I don't have enough reputation to add extra links to my initial answer in response to John's request in comments above, so adding a second answer to do so. Here, I rebuild the same piece, with minor improvements to my first approach:
In response to the request for my workflow in building the last example... I started with two unjoined, Bezier curves (which I converted to Meshes, though you can't see that here):
I joined them:
I deleted the "center" where the T-intersection needs to be built:
I deleted the "extra" bit of center/right-hand-side tubing with L-select:
In top view, I added a few extrusions to limit the amount of intersection I would need to build; also, I rotated after each extrusion, still in top view, to maintain the soft angle of the curve. These were extruded with Shift+Z to keep the tubes of identical height:
I then added all of the "easy" connecting faces by selecting 2-4 verts as needed and tapping the 'F' key a bunch of times. I did this first on the outside, and then in the middle of the top part of the T-intersection:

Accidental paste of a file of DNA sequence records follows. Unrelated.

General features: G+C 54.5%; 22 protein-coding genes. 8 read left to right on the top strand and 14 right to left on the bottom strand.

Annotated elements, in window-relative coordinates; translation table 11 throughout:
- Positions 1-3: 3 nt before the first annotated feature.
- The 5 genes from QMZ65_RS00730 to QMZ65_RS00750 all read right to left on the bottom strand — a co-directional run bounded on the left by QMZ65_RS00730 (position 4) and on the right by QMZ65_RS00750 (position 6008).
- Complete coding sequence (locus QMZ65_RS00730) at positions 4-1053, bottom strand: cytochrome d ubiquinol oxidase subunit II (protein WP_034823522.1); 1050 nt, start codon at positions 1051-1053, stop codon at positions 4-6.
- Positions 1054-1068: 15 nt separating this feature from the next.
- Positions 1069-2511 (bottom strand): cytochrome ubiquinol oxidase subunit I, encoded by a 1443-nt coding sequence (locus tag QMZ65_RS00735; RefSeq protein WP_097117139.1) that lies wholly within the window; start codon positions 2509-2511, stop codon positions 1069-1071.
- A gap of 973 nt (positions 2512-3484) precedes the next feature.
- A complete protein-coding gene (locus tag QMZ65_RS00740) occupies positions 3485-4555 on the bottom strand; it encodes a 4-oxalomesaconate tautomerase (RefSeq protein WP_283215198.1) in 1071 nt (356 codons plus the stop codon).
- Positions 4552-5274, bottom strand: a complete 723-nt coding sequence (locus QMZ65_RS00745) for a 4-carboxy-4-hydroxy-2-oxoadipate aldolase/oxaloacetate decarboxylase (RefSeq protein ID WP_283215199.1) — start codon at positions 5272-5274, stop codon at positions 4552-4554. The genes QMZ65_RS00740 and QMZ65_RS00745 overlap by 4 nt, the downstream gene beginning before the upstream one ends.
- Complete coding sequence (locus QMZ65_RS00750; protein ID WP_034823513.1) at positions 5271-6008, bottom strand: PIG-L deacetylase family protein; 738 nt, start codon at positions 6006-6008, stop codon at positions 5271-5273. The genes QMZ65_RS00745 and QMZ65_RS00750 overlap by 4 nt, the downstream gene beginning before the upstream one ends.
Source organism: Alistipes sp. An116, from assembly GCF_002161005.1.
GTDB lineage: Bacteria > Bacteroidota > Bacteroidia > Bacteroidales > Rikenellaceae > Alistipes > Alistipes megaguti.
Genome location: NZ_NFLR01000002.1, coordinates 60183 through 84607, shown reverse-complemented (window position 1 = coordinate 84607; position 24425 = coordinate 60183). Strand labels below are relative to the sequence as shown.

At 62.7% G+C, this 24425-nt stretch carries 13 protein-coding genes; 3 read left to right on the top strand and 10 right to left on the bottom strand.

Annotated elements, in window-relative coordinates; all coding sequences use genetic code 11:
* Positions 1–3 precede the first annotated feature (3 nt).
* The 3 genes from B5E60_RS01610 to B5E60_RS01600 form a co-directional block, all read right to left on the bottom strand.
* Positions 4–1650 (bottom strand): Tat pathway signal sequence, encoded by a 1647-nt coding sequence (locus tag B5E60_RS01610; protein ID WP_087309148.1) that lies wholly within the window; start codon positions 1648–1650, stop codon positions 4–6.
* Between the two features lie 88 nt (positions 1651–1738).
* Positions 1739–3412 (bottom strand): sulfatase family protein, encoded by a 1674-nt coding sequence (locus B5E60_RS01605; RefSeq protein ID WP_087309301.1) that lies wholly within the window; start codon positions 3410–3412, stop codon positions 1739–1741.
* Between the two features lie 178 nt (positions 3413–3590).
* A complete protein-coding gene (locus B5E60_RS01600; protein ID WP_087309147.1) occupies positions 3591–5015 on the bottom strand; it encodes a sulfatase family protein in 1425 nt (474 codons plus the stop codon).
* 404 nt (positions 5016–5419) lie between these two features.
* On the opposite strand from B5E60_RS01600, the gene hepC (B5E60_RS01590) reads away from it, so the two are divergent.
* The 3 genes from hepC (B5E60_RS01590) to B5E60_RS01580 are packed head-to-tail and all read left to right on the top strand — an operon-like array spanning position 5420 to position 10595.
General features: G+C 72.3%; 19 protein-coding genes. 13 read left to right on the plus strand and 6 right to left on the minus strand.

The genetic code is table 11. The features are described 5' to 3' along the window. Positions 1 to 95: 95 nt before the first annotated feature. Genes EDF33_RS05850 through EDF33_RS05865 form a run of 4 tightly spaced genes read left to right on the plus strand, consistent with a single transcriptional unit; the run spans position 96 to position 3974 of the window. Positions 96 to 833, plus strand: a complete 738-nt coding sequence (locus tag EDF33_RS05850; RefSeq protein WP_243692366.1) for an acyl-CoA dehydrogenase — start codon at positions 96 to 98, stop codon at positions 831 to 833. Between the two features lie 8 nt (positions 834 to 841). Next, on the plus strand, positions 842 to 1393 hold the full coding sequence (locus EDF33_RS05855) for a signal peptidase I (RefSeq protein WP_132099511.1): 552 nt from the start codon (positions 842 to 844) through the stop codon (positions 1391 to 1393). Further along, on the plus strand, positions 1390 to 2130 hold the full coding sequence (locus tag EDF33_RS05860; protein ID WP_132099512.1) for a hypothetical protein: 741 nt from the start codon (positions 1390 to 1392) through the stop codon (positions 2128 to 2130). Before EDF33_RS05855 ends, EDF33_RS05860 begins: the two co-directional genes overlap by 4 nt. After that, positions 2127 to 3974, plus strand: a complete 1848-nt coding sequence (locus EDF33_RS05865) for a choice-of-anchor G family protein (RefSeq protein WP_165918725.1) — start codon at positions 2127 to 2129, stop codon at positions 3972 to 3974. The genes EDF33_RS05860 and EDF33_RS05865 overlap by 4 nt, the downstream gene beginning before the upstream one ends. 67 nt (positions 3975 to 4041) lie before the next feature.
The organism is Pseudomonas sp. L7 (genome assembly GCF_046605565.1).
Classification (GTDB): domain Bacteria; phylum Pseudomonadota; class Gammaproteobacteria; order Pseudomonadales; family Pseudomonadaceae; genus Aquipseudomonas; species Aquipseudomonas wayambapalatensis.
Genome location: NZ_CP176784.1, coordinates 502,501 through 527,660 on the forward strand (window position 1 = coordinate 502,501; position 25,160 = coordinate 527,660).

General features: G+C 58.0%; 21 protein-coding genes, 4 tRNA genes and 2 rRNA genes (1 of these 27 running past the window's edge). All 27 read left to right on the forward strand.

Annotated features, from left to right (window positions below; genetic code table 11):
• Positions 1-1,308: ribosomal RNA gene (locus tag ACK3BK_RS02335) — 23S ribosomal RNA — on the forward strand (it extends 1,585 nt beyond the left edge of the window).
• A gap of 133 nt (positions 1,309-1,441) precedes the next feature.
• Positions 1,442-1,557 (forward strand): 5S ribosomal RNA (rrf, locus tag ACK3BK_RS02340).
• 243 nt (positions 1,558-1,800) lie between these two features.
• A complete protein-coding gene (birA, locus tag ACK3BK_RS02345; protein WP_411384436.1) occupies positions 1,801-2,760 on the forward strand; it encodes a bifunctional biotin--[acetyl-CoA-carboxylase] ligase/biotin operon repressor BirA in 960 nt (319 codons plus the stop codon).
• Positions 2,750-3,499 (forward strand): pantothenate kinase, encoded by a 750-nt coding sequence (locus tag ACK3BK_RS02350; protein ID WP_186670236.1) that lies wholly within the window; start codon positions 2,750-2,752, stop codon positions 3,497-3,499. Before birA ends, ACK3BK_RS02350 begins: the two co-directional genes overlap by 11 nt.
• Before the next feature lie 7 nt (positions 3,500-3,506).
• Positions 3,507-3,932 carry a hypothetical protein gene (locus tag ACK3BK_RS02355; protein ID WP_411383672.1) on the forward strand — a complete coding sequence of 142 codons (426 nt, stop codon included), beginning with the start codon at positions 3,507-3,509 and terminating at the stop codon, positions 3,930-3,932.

I then loop-selected the verts in the two spaces that were still not covered by faces, and noticed I needed an extra vertex to get nice quads (although perhaps larger/with more extreme angles than I would ideally like; that could be cured with a bit of moving around loop cuts, or maybe using a third Bezier curve for the right-hand-side tubing, with 2 extra cuts running its length...). To get that, I added a loop cut to the middle-of-T-intersection faces, and filled in the remaining gaps with 4 more taps of the 'F' key:
This is a little bit angular-looking in the T-intersection, so I then:
- turned on Shade Smooth, to see how angular it will actually look at desired render settings
- grabbed everything except the ends of the tubes and used smooth vertices (which I have hotkey'd to Q, not that that's necessary) twice.
In the original image, I also played around with smoothing different subsets of vertices to get the look to about where I wanted it -- more art than science, there.